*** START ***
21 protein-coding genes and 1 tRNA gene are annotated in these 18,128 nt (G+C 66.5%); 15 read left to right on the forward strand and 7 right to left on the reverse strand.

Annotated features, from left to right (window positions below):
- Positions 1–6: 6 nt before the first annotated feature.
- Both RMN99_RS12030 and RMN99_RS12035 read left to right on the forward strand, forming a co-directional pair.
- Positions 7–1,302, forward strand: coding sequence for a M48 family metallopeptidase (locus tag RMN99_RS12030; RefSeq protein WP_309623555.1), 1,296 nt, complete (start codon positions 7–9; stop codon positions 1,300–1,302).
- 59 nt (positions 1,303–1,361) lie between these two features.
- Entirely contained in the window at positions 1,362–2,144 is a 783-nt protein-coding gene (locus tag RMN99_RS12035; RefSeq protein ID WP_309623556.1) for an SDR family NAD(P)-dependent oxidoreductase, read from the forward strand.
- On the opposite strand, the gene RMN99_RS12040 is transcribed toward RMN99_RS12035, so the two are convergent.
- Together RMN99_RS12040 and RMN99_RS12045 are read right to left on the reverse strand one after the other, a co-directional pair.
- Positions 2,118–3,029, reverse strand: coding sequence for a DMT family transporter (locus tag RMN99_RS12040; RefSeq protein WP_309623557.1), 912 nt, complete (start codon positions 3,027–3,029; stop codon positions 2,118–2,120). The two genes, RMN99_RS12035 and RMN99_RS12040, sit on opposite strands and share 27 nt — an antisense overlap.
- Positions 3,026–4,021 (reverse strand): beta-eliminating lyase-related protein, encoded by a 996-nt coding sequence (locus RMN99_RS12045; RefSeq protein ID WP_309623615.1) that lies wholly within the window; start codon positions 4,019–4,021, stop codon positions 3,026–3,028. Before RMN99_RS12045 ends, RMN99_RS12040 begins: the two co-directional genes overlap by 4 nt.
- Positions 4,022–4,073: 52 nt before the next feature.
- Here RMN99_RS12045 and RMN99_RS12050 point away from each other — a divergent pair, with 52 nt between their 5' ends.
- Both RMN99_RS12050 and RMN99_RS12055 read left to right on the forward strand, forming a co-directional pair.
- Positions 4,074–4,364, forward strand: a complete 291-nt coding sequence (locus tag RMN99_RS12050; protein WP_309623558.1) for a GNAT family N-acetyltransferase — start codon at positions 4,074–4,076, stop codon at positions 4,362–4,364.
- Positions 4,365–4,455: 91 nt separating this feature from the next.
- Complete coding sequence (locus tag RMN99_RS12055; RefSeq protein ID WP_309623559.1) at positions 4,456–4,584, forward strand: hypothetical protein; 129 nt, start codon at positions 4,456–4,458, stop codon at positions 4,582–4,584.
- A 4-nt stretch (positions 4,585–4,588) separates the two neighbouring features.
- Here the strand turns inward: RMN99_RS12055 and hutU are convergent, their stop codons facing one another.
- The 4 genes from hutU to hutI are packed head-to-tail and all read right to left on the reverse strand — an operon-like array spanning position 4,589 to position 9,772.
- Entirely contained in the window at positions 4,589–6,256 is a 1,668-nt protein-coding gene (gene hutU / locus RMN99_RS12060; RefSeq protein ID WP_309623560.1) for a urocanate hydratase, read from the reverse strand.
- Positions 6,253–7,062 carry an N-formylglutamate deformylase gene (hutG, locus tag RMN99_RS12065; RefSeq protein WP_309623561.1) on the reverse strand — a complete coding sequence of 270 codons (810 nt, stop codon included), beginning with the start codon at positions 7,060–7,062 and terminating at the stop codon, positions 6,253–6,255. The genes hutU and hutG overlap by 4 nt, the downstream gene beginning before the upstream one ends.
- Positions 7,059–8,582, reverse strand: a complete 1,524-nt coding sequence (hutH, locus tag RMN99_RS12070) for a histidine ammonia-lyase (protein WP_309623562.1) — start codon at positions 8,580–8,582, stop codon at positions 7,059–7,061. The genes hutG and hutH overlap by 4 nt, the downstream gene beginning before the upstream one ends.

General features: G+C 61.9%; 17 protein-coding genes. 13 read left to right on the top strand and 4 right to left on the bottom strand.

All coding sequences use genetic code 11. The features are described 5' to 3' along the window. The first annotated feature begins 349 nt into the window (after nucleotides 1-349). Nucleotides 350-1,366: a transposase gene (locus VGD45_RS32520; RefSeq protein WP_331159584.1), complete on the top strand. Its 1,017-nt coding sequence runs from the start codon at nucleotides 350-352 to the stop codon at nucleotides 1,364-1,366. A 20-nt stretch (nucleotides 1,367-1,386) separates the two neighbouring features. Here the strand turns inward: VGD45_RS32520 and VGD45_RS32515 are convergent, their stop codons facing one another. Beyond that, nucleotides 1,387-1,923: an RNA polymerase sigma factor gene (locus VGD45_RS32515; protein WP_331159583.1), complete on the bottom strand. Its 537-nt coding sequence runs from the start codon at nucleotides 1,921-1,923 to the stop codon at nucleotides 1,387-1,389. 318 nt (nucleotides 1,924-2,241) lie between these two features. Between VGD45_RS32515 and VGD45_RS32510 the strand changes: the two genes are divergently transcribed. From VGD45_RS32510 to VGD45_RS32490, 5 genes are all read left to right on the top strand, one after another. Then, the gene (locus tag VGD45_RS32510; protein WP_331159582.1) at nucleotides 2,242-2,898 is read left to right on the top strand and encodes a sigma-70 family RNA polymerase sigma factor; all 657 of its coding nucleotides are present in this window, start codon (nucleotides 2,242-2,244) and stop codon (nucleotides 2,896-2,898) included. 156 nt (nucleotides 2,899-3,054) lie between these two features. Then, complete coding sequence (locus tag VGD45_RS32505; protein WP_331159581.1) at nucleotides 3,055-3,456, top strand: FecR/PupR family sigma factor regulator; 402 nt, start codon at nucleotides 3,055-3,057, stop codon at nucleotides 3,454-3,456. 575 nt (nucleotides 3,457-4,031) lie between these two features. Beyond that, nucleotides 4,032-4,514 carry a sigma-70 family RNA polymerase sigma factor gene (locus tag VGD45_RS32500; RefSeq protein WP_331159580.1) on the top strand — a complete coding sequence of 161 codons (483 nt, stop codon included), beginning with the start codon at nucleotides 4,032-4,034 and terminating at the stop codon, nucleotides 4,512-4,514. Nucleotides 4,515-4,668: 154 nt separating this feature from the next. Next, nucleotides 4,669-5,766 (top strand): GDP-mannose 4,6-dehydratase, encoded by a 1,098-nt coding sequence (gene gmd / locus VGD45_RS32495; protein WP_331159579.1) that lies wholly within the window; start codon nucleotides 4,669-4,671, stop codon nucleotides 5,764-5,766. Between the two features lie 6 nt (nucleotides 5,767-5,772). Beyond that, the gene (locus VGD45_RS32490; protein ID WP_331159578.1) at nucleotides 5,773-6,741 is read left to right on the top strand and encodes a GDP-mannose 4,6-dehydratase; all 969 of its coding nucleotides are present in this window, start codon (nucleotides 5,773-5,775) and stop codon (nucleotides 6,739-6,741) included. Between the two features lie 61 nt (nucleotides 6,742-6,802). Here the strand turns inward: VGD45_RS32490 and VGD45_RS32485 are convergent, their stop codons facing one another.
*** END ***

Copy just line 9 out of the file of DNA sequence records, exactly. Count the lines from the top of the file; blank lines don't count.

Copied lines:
- Together RMN99_RS12040 and RMN99_RS12045 are read right to left on the reverse strand one after the other, a co-directional pair.